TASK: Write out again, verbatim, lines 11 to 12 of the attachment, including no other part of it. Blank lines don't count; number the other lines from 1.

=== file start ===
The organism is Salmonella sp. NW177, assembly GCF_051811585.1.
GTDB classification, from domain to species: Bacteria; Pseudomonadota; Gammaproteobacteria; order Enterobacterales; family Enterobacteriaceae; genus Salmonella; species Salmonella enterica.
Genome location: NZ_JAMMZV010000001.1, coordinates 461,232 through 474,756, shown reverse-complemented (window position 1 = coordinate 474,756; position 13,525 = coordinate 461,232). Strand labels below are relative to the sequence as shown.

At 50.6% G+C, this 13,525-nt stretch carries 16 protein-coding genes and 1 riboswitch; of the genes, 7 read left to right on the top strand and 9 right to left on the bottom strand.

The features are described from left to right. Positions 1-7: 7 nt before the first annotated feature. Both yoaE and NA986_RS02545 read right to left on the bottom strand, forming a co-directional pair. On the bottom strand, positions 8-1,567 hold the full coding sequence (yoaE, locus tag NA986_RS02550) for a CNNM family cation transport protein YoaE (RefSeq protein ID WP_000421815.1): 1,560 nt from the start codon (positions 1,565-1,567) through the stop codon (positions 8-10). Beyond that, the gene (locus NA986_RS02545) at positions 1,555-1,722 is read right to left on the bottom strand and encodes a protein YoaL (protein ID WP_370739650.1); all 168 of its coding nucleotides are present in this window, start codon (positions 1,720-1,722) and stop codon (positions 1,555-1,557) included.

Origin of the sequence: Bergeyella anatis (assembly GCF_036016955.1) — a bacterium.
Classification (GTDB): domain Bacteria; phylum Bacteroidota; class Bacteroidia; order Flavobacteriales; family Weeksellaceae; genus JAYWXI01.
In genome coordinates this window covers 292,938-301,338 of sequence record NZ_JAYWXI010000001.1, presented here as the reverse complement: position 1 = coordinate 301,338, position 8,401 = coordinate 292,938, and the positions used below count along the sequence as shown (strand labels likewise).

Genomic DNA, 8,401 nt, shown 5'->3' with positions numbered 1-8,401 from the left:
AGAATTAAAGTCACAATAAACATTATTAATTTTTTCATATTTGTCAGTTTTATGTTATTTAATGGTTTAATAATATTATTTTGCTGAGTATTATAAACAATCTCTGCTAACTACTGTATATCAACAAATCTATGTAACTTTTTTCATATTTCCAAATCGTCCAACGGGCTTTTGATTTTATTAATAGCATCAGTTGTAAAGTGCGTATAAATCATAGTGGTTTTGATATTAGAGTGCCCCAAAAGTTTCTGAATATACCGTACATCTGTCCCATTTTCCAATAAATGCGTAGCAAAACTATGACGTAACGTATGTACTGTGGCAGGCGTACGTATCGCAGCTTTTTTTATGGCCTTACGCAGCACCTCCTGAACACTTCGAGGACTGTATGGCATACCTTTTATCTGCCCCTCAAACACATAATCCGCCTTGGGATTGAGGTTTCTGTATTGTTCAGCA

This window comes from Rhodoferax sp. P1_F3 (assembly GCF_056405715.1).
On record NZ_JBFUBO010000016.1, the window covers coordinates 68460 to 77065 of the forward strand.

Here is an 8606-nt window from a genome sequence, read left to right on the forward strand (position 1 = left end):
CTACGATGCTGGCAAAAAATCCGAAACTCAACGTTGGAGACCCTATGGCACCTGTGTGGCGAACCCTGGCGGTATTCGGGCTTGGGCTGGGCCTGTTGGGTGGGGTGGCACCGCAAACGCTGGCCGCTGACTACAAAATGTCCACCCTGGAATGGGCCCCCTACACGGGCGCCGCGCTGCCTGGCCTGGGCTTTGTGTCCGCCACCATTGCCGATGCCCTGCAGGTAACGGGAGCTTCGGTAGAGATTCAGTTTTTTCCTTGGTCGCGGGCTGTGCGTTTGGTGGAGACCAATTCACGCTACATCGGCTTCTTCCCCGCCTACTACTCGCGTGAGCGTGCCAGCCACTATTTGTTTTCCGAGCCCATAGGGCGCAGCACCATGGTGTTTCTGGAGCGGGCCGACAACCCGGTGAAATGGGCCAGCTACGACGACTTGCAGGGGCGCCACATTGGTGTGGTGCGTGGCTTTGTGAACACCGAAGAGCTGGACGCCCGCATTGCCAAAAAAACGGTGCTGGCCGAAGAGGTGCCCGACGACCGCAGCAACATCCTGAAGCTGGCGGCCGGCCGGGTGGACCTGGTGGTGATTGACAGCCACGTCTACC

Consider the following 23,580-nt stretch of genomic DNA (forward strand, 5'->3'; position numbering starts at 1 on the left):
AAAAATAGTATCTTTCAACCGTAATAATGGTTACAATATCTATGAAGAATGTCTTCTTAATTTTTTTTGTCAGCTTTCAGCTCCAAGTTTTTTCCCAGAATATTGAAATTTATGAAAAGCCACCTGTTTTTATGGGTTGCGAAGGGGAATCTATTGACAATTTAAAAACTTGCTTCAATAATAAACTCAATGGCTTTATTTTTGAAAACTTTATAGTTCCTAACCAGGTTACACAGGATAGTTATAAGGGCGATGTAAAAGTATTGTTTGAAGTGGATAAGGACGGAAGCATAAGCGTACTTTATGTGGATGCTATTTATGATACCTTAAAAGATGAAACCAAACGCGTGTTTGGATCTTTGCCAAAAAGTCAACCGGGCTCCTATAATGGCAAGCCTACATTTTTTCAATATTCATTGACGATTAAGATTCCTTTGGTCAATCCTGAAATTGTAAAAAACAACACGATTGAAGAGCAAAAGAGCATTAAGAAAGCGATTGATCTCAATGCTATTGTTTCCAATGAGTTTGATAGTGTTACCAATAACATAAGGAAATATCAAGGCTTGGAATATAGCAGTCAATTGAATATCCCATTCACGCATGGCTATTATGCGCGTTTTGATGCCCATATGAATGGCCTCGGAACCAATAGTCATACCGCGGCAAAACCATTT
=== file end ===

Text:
This window comes from Rhodoferax sp. P1_F3 (assembly GCF_056405715.1).
On record NZ_JBFUBO010000016.1, the window covers coordinates 68460 to 77065 of the forward strand.